When Bob Geldof led the British and Irish music industries into a studio in 1984 to record "Do They Know It’s Christmas?" and the Canadian and U.S. industries followed suit, all in an effort to raise money for a catastrophic famine wracking Ethiopia, it was hard to imagine that just a few decades later the country would become a destination for adventure travellers.
Located in the Horn of Africa, Ethiopia is the second-oldest Christian country in the world (after Armenia), and home to the earliest Muslim settlement in Africa (though it’s long been secular). It’s also the only nation not to have been colonized when the powers of the day carved up Africa, and has more World Heritage sites than anywhere else on the continent. And we all know its relationship to the ubiquitous cup of coffee (its birthplace, actually)!
For adventure travellers, Ethiopia offers Africa’s largest continuous mountain ranges, its biggest cave and some of the continent’s best and wildest whitewater rafting. Visitors can explore the Great Rift Valley or search for hyenas, more than 850 species of birds and the endangered Ethiopian wolf. It’s even home to rhinos, elephant, lion and cheetah, though all are difficult to see.
Ethiopian cuisine is unique and delicious and its coffee is among the best in the world
For history and culture buffs, Ethiopia has some of Africa’s finest and most unique ancient sites, from the incredible rock-hewn, subterranean churches of Lalibela, which date back to the 12th and 13th centuries, to the ancient castles and palaces of Gondar. There’s the walled city of Harar, and Addis Ababa’s Lion of Judah Monument.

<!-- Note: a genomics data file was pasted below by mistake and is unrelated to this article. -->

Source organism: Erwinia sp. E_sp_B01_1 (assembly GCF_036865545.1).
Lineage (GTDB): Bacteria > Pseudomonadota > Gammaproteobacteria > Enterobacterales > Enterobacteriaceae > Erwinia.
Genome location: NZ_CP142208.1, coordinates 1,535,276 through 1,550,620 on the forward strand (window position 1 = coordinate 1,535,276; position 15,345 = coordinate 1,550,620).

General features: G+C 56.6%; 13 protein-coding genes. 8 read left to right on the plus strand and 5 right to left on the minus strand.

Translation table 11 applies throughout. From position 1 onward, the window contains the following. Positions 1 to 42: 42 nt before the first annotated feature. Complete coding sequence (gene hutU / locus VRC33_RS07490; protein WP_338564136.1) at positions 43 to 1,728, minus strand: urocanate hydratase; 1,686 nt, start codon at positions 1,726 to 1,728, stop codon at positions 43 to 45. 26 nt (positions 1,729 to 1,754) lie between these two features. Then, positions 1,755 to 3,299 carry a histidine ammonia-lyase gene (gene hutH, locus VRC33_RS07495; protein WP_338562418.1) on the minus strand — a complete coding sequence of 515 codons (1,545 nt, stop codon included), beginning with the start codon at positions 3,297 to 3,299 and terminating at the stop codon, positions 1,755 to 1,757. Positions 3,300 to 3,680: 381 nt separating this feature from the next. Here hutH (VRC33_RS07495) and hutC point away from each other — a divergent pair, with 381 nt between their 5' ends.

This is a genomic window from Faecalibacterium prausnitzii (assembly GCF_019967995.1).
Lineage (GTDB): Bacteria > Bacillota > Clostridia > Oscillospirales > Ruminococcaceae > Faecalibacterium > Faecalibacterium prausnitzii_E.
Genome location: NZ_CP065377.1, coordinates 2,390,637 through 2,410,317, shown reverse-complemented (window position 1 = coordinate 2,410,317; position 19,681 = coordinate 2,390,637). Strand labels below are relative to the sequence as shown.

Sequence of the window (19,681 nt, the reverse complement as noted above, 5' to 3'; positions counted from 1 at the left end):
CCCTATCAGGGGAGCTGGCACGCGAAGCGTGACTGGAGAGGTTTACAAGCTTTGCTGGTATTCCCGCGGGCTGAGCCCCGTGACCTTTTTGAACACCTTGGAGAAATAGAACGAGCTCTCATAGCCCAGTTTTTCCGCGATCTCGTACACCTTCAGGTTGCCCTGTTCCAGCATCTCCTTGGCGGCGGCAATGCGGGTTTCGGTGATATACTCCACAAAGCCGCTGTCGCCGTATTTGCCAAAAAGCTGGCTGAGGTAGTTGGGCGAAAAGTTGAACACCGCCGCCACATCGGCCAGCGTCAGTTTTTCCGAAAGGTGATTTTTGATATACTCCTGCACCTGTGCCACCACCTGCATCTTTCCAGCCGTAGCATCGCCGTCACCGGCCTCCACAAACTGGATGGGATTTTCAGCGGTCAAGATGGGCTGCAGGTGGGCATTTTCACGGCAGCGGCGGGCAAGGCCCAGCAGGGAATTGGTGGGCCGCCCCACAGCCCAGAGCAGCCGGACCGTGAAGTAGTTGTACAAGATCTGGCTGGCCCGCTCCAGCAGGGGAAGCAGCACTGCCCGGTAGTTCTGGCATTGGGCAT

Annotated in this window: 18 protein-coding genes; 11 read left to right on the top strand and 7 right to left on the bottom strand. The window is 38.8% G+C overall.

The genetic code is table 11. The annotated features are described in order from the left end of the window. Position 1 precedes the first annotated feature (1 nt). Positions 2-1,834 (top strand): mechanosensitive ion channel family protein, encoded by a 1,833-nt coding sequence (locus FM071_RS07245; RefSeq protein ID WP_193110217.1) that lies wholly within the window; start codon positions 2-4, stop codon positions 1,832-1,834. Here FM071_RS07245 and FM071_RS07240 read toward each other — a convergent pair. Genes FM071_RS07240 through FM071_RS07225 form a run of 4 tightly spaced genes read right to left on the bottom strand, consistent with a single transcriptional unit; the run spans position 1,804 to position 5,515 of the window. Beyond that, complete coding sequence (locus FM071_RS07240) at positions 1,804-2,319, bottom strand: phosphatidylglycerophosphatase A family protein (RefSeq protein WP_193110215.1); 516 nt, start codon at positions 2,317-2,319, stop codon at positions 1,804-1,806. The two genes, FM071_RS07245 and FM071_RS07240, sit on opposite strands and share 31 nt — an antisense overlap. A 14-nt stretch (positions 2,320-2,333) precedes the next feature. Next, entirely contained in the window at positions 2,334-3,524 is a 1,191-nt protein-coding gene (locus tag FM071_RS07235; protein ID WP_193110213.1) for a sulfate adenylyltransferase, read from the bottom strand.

Meanwhile, a small chapel in the Church of Our Lady Mary of Zion in Aksum is claimed by the Ethiopian Orthodox Church to be the home of the Ark of the Covenant—purported to be the container in which the Ten Commandments were held. While it’s possible to visit the church, the Ark’s guardian is the only person on earth permitted to lay eyes on the actual vessel.
Ethiopian cuisine is unique and delicious and its coffee is among the best in the world. English is widely spoken by young people in the major centres, and while some of the country’s borders and more remote areas are troubled, Ethiopia as a whole is still regarded as safe for travellers (at the time of this writing).
Just note that the Canadian Government advises against travelling to within 10 to 20 kilometres of the borders with neighbours Eritrea, Sudan and South Sudan, the Somali region and the Danakil Desert, and even Kenya.